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Slain boy supported outside, inside Fayette County Courthouse

Tuesday, January 28, 2003

By Cindi Lash, Post-Gazette Staff Writer

Ignoring the icy black slush that sucked at his feet and spattered his bulky gray parka, 10-year-old Melvin Duley Jr. leaned as far into oncoming traffic as he dared to display the poster he'd printed himself, imploring motorists to "Honk for 12-year-old boy Michael Ellerbe."

Melvin Duley, 10, holds a sign outside the Fayette County Courthouse during the lunch break in the hearing over the death of 12-year-old Michael Ellerbe. (Darrell Sapp, Post-Gazette)

Related story: Coroner's jury rules police shooting of 12-year-old boy 'justified'

In a couple of hours, Melvin would be called to step into a witness box to recount what he'd seen while looking out of his bedroom window, across the street from where Ellerbe collapsed and died Dec.24 after being shot by state police. The prospect of having to talk in front of a courtroom crammed with police, reporters and stern-faced strangers had Melvin scared and nearly tongue-tied hours ahead of his afternoon appearance before a coroner's jury.

Later in the day, Melvin would look on while state troopers read statements he'd given them, saying he'd seen Trooper Juan Curry fire three times, killing Ellerbe. Those statements were later contradicted by Trooper Samuel Nassan, who testified that he -- not Curry -- fired once, killing Ellerbe.

But while he waited to testify, Melvin stood with his parents and about a dozen other people who gathered yesterday outside the Fayette County Courthouse to protest how Ellerbe died. His position, and that of his parents, were apparent as they smiled and waved at drivers who honked in response to his black-and-white posterboard sign.

"I'm scared to be here," Melvin said. "But I think it was wrong what happened to Michael."

So did the other protesters, who walked back and forth in front of the courthouse before and during breaks in testimony in yesterday's inquest. Some hummed or prayed quietly. Others carried brightly crayoned posters that proclaimed: "Honk For The Cause," or "No To Cop Violence" or were covered with copies of Ellerbe's smiling school photograph. Some came from Pittsburgh and carried signs identifying them as representatives of People Against Police Violence, a group recently formed in response to the deaths of Ellerbe as well as Charles Dixon and Damian Rogers while in the custody of Mount Oliver police and Bernard Rogers, who was shot to death in November in a confrontation with Pittsburgh Housing Authority Police.

"Michael was my friend's son, and I'm here to support my friend," said Donald Brown of Uniontown. "Some people in this community don't give a damn about what happened, but a lot of people do. This needs to be heard, and people are getting the idea of what's going on. There's too many things about [Ellerbe's death] that don't make sense."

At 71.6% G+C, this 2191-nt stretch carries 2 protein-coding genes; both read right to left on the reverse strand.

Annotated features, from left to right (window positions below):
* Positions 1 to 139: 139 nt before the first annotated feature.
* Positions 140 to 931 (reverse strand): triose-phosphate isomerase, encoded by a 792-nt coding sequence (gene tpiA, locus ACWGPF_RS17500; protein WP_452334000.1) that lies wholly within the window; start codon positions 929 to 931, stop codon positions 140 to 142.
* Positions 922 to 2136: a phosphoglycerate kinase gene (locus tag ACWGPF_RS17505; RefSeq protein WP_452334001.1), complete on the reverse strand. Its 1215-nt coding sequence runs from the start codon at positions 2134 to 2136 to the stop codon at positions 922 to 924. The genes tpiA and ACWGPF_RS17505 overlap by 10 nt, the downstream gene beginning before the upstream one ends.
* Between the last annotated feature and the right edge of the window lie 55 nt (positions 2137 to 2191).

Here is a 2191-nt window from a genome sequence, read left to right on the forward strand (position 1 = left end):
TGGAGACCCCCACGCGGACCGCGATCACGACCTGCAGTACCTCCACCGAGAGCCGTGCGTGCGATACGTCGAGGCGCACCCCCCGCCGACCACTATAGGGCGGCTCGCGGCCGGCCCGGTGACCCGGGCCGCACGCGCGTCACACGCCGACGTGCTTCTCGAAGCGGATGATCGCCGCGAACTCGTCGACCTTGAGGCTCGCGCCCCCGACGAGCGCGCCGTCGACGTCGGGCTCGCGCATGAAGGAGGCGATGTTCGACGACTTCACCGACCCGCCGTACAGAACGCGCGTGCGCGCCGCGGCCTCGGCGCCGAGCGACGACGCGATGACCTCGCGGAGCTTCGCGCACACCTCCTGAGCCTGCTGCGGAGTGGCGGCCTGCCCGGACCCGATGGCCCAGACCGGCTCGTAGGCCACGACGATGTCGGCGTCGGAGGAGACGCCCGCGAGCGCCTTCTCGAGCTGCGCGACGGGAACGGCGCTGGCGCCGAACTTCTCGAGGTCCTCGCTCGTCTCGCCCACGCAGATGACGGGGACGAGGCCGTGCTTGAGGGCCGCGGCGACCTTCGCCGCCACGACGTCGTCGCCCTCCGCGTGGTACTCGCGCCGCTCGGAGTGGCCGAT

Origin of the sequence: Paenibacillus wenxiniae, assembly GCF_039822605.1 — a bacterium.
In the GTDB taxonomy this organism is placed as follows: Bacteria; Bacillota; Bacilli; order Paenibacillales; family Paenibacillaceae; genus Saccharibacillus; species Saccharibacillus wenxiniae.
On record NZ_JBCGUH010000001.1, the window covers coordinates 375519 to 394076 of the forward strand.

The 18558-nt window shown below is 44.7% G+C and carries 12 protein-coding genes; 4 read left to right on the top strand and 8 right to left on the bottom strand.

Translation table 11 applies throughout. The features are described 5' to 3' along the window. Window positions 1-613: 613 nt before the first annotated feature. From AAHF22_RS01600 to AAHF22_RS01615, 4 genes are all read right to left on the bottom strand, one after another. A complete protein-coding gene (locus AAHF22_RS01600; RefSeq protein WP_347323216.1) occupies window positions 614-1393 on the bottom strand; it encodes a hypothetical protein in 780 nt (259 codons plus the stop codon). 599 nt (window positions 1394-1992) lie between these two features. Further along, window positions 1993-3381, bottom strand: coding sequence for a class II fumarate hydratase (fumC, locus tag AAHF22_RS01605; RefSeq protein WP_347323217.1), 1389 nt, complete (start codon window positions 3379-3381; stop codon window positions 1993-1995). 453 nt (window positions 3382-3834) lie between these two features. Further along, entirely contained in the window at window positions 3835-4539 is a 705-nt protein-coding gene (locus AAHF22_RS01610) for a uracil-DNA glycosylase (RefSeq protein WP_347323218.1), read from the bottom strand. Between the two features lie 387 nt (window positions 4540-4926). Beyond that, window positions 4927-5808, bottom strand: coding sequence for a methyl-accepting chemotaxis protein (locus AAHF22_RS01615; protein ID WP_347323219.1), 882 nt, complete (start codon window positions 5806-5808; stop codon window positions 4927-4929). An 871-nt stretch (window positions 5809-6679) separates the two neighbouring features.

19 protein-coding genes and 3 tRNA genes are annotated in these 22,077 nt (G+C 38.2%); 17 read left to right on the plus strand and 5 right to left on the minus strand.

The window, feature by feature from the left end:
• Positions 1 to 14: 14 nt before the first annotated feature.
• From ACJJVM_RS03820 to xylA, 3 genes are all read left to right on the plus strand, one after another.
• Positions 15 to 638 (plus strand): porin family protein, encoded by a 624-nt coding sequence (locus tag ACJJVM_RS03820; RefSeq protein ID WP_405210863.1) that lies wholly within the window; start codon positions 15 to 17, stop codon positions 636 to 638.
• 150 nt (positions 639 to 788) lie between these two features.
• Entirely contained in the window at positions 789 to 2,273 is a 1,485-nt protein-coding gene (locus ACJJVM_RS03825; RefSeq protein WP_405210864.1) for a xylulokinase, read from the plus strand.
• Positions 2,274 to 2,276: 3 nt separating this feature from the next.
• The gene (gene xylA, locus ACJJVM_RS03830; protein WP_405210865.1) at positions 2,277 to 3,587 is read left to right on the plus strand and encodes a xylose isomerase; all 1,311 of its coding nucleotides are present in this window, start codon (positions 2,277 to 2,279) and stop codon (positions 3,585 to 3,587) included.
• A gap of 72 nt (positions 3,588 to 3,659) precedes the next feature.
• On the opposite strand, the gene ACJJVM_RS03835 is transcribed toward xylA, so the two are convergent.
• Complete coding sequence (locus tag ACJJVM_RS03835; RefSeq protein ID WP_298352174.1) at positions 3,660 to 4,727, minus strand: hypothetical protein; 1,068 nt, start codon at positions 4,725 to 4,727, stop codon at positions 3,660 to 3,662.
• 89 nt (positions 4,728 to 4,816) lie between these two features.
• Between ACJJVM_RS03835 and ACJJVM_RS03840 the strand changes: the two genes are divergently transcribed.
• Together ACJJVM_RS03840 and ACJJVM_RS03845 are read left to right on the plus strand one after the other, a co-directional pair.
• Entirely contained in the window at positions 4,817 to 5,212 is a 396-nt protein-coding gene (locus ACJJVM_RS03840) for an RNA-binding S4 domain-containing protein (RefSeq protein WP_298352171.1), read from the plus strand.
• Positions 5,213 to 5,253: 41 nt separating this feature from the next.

The protests spurred many passersby -- blacks and whites -- to respond with light taps or full-blown blasts of their horns that could be heard for blocks in Uniontown's downtown business district. But the protesters moved inside the stately stone courthouse when testimony began, then scrambled for seats in a courtroom that, despite its generous proportions, was barely large enough to all who wanted inside.

With George Washington gazing down from an oil portrait high on the wall, the troopers who chased and fired at Ellerbe, their attorneys and Joel Sansone, attorney for Ellerbe's family, lined the row of seats in the front of the courtroom. Flanking them were several state police investigators or evidence experts, Fayette County District Attorney Nancy D. Vernon and Edward Borkowski, Allegheny County's top homicide prosecutor who was observing the inquest as an expert adviser to Fayette County Coroner Dr. Phillip E. Reilly.

State troopers in plainclothes packed seats along one wall, while their supervisors, Troop B. Capt. Roger Waters and Uniontown station Lt. Harvey Cole, looked on from the back row. In front were Clinton Anderson, the Revs. Louis Ridgely and Robert Spence and other representatives of Fayette County's NAACP chapter.

In the center of the stuffy, overheated courtroom, dozens of relatives and friends of Ellerbe's family clustered around his father and stepmother, Michael Hickenbottom and Rene Randolph. Holding hands or draping arms around each others' shoulders, they listened quietly to graphic testimony about their son's injuries. Hickenbottom visibly trembled and wiped his eyes when investigators played a videotape that showed an ambulance crew treating his dying son.

Outside the courtroom, Melvin Jr. waited with other witnesses and his parents for his turn to take the stand. His parents, Melvin Duley Sr. and Elsie Cornish, said they helped Melvin Jr. make his sign and urged him to join the earlier protests, saying his actions outside the courthouse would have no effect on his testimony.

"My boy knows what he saw, and I've told him -- 'Don't be afraid, just tell what you've seen and tell the truth," the elder Duley said, acknowledging that his son's account was starkly different from that given by state police.

Cindi Lash can be reached at clash@post-gazette.com or 412-263-1973.

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